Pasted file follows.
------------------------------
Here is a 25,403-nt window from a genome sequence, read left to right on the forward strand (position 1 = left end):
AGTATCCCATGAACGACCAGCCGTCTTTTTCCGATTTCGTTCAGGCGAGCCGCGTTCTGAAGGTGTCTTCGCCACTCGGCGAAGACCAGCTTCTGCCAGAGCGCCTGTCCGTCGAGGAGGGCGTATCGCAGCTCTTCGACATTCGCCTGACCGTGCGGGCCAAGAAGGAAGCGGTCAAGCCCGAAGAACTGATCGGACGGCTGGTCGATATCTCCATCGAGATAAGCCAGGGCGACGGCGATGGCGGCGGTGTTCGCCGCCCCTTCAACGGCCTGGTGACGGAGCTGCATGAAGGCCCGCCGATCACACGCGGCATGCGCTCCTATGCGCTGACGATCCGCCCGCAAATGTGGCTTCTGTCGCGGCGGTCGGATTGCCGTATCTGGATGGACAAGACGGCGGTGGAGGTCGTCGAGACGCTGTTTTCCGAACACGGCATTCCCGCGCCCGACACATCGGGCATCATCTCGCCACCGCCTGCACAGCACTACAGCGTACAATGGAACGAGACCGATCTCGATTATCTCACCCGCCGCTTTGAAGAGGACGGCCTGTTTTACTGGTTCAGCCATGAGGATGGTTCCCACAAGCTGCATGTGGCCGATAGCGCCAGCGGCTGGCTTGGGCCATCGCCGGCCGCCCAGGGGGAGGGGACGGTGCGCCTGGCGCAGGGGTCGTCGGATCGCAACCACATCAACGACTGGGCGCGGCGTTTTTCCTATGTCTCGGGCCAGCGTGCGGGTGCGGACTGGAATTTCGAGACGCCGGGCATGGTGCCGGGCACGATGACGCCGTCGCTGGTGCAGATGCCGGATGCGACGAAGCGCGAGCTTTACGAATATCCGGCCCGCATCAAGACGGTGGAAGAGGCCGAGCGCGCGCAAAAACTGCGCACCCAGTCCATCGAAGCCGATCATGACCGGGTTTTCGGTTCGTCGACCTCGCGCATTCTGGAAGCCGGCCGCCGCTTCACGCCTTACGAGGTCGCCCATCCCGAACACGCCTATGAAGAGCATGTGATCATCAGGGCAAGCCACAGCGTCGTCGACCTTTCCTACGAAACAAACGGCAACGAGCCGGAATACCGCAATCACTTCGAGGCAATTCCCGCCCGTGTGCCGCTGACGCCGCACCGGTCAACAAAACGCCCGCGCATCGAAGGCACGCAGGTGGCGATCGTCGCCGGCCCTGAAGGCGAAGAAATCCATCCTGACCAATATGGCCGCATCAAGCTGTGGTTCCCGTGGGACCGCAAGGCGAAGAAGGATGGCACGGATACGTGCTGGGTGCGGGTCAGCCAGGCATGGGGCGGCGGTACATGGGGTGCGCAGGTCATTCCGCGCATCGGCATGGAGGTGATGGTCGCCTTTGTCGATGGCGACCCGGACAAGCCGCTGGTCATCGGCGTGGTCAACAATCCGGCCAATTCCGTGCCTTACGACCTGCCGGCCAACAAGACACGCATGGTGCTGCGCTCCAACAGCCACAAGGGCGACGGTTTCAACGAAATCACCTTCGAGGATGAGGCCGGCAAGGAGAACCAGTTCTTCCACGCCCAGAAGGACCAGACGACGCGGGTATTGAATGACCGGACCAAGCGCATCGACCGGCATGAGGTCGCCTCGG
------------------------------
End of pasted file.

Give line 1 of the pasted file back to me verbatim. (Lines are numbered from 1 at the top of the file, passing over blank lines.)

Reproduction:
Here is a 25,403-nt window from a genome sequence, read left to right on the forward strand (position 1 = left end):